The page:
According to Mr. Lynn, global warming will increase shortages of food and water, spread disease and could add to population migrations within and across borders.

"Increased poverty, environmental degradation, even social unrest and the possible weakening of governments are potential consequences," he said, noting that the risk is higher in developing countries.

Mr. Lynn said "to address the challenge of climate change," the Pentagon is trying to make its fixed installations more energy efficient and has tripled spending on energy technology in the past three years.

The deputy secretary said the results have been an 11 percent reduction in energy consumption at bases and the use of 5 percent of electricity from renewable sources.

The remarks raised concerns among some Pentagon officials who asserted that giving the Pentagon a major role in environmentalism was a questionable mission.

Retired Adm. James A. Lyons, Jr., former commander of the U.S. Pacific Fleet, stated in an open letter Wednesday that President Obama should form a review panel to study purported links between climate change and national security. "Before we adopt policies that affect military preparedness and national security, it is imperative that we act on honest assessments of the best available information," Adm. Lyons said. "When it comes to the climate change-national security link and the cap-and-trade legislation now being considered by Congress, any confidence in scientific pronouncements that may have existed in 2009 does not exist in 2010."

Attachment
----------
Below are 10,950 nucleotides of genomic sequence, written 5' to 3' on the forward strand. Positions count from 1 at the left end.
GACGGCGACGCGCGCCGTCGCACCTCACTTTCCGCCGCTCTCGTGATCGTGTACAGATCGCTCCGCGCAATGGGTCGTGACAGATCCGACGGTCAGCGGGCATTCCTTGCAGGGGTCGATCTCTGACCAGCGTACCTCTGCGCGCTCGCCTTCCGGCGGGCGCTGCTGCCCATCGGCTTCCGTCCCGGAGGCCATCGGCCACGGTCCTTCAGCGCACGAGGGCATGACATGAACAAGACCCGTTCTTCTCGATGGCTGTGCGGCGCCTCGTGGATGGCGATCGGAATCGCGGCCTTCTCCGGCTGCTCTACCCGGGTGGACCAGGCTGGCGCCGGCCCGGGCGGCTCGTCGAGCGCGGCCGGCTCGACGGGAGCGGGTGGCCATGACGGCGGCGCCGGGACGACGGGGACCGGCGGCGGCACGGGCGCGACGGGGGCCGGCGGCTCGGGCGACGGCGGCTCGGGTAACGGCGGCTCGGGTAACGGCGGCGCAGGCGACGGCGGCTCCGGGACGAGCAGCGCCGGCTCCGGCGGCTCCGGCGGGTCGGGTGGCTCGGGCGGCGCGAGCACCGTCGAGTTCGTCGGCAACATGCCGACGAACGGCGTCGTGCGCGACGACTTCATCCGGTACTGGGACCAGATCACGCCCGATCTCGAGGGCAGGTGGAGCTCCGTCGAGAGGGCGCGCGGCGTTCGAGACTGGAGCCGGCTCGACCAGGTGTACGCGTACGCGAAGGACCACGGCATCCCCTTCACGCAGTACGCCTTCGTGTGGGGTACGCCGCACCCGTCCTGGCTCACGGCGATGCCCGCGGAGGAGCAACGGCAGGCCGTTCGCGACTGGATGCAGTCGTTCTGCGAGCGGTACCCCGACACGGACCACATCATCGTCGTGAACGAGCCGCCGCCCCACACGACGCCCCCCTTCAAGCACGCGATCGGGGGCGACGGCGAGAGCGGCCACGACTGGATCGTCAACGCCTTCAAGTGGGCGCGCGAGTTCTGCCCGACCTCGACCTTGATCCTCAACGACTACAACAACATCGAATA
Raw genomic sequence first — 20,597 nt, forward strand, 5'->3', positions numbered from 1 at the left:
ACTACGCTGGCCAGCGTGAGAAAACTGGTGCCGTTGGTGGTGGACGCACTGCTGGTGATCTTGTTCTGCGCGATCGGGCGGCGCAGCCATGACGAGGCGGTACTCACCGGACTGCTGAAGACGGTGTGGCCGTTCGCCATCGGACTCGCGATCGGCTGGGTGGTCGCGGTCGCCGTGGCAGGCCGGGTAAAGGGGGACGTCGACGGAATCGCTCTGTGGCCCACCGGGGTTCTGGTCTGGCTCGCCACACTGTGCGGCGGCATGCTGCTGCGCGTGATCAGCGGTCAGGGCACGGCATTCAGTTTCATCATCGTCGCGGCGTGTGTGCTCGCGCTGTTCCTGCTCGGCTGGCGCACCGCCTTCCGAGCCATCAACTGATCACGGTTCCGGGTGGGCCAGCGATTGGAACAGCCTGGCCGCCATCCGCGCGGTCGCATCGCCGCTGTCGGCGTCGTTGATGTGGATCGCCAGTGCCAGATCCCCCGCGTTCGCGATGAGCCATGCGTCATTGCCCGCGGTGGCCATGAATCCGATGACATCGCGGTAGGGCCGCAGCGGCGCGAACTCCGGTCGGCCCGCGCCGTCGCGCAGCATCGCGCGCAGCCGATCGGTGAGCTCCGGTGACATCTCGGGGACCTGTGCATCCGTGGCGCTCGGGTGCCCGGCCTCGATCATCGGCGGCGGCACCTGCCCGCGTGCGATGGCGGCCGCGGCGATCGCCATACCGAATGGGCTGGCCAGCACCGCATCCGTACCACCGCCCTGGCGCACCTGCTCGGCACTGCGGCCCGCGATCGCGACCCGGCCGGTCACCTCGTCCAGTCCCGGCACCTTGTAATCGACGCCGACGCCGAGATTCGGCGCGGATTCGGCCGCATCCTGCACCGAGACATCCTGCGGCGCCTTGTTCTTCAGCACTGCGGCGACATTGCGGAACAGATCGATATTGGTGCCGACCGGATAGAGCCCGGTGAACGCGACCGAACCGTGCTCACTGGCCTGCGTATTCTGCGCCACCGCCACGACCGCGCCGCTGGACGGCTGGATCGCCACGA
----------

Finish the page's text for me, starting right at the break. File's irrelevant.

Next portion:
Petraeus and Iran
Army Gen. David H. Petraeus recently helped answer the question whether Iran's Foreign Ministry actually controls the country's diplomacy.

The four-star general, head of the U.S. Central Command and leader of the successful counterinsurgency program in Iraq from 2007 to 2008, disclosed last week that the real power in Iran is the leader of the Quds Force, the elite paramilitary organization that also has been linked to Iran's covert nuclear weapons program.

Gen. Petraeus said during a speech to the Institute for the Study of War that at the height of the Iraqi military's campaign to take back the city of Basra from Iranian-backed militias, the Quds Force leader reached out to him through Iraqi interlocutors.

"He said, 'General Petraeus, you should know that I, Qassem Suleimani, control the policy for Iran with respect to Iraq, Lebanon, Gaza, and Afghanistan,' " Gen. Petraeus said Jan. 25. "And indeed, the [Iranian] ambassador in Baghdad is a Quds Force member. The individual who's going to replace him is a Quds Force member."

The Quds Force is named for the Arabic word for Jerusalem and acts as the chief trainer and supplier for Iran's terror proxies throughout the Middle East. Many of its leaders have been singled out in U.N. sanctions on Iran, including Mr. Suleimani.

Gen. Petraeus, after recalling the story, said, "Now, that makes diplomacy difficult if you think that you're going to do the traditional means of diplomacy by dealing with another country's Ministry of Foreign Affairs because in this case, it is not the ministry. It's not [Iranian Foreign Minister Manouchehr] Mottaki who controls the foreign policy, again, for these countries, at least. It is, again, a security apparatus, the Quds Force, which is also carrying out other activities."

Among the Iranian group's deadlier deeds was the covert supply of explosively formed projectiles, or EFPs, to Iraqi insurgents. The EFP were special shaped-charge high-explosive bombs capable of penetrating armor-plated vehicles.